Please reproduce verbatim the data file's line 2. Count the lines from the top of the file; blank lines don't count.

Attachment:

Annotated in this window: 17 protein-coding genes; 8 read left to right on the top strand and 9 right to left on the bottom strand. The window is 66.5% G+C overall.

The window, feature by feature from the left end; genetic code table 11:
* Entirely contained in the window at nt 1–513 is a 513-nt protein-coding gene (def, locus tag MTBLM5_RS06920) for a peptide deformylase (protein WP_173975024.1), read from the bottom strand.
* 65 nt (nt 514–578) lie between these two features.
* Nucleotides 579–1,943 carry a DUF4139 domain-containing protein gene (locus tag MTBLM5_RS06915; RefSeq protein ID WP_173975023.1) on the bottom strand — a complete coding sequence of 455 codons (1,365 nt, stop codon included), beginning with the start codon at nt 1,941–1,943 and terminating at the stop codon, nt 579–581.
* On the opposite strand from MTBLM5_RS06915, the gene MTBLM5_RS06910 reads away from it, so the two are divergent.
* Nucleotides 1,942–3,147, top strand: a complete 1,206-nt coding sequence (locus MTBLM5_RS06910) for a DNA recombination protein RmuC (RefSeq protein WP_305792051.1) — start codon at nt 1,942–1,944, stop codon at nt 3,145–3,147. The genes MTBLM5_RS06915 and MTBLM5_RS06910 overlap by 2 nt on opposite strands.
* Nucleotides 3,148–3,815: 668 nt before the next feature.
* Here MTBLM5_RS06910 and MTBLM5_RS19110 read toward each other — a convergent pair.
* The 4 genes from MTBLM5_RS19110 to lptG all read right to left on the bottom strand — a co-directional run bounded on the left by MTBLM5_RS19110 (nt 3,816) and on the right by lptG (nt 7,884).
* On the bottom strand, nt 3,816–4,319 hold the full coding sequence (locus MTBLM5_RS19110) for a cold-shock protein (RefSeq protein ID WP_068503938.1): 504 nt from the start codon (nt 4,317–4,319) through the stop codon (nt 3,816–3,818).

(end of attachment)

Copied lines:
The window, feature by feature from the left end; genetic code table 11: